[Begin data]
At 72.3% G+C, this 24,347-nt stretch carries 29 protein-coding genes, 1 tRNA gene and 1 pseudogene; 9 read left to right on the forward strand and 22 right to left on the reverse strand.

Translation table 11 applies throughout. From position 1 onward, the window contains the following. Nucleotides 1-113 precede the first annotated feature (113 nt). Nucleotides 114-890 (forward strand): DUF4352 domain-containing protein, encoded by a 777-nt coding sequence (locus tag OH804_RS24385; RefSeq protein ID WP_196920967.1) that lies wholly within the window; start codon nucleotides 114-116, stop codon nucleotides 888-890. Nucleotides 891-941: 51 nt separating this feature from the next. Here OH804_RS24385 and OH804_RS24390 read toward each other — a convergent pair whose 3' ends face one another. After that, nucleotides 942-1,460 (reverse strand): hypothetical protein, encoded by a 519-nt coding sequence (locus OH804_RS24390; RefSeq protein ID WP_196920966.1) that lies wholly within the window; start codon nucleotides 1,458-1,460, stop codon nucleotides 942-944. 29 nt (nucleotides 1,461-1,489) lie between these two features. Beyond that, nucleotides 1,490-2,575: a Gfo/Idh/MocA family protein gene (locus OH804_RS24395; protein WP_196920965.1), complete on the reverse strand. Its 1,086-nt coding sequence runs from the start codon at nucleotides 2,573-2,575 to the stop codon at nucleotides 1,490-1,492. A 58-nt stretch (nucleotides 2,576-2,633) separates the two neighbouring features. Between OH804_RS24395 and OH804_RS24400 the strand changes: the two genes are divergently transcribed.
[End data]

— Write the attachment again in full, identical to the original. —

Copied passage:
At 72.3% G+C, this 24,347-nt stretch carries 29 protein-coding genes, 1 tRNA gene and 1 pseudogene; 9 read left to right on the forward strand and 22 right to left on the reverse strand.

Translation table 11 applies throughout. From position 1 onward, the window contains the following. Nucleotides 1-113 precede the first annotated feature (113 nt). Nucleotides 114-890 (forward strand): DUF4352 domain-containing protein, encoded by a 777-nt coding sequence (locus tag OH804_RS24385; RefSeq protein ID WP_196920967.1) that lies wholly within the window; start codon nucleotides 114-116, stop codon nucleotides 888-890. Nucleotides 891-941: 51 nt separating this feature from the next. Here OH804_RS24385 and OH804_RS24390 read toward each other — a convergent pair whose 3' ends face one another. After that, nucleotides 942-1,460 (reverse strand): hypothetical protein, encoded by a 519-nt coding sequence (locus OH804_RS24390; RefSeq protein ID WP_196920966.1) that lies wholly within the window; start codon nucleotides 1,458-1,460, stop codon nucleotides 942-944. 29 nt (nucleotides 1,461-1,489) lie between these two features. Beyond that, nucleotides 1,490-2,575: a Gfo/Idh/MocA family protein gene (locus OH804_RS24395; protein WP_196920965.1), complete on the reverse strand. Its 1,086-nt coding sequence runs from the start codon at nucleotides 2,573-2,575 to the stop codon at nucleotides 1,490-1,492. A 58-nt stretch (nucleotides 2,576-2,633) separates the two neighbouring features. Between OH804_RS24395 and OH804_RS24400 the strand changes: the two genes are divergently transcribed.